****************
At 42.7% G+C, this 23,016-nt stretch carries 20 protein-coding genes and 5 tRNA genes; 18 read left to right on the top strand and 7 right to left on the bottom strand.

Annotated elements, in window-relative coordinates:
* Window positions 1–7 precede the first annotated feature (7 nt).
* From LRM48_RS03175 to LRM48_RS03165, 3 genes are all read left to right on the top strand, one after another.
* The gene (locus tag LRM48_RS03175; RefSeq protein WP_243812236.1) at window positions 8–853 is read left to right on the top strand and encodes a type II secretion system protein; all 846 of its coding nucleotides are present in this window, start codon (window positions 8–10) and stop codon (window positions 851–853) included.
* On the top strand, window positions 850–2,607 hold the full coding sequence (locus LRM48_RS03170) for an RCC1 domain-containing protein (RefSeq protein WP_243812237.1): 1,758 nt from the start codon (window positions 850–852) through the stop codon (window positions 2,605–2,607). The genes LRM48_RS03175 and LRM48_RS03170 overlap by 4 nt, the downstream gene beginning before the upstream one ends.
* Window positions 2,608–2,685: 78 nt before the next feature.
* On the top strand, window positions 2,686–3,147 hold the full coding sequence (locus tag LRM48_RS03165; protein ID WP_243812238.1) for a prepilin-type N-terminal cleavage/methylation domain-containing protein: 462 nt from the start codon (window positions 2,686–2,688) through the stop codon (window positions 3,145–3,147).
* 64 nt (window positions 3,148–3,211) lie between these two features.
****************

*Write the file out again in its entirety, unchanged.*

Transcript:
At 42.7% G+C, this 23,016-nt stretch carries 20 protein-coding genes and 5 tRNA genes; 18 read left to right on the top strand and 7 right to left on the bottom strand.

Annotated elements, in window-relative coordinates:
* Window positions 1–7 precede the first annotated feature (7 nt).
* From LRM48_RS03175 to LRM48_RS03165, 3 genes are all read left to right on the top strand, one after another.
* The gene (locus tag LRM48_RS03175; RefSeq protein WP_243812236.1) at window positions 8–853 is read left to right on the top strand and encodes a type II secretion system protein; all 846 of its coding nucleotides are present in this window, start codon (window positions 8–10) and stop codon (window positions 851–853) included.
* On the top strand, window positions 850–2,607 hold the full coding sequence (locus LRM48_RS03170) for an RCC1 domain-containing protein (RefSeq protein WP_243812237.1): 1,758 nt from the start codon (window positions 850–852) through the stop codon (window positions 2,605–2,607). The genes LRM48_RS03175 and LRM48_RS03170 overlap by 4 nt, the downstream gene beginning before the upstream one ends.
* Window positions 2,608–2,685: 78 nt before the next feature.
* On the top strand, window positions 2,686–3,147 hold the full coding sequence (locus tag LRM48_RS03165; protein ID WP_243812238.1) for a prepilin-type N-terminal cleavage/methylation domain-containing protein: 462 nt from the start codon (window positions 2,686–2,688) through the stop codon (window positions 3,145–3,147).
* 64 nt (window positions 3,148–3,211) lie between these two features.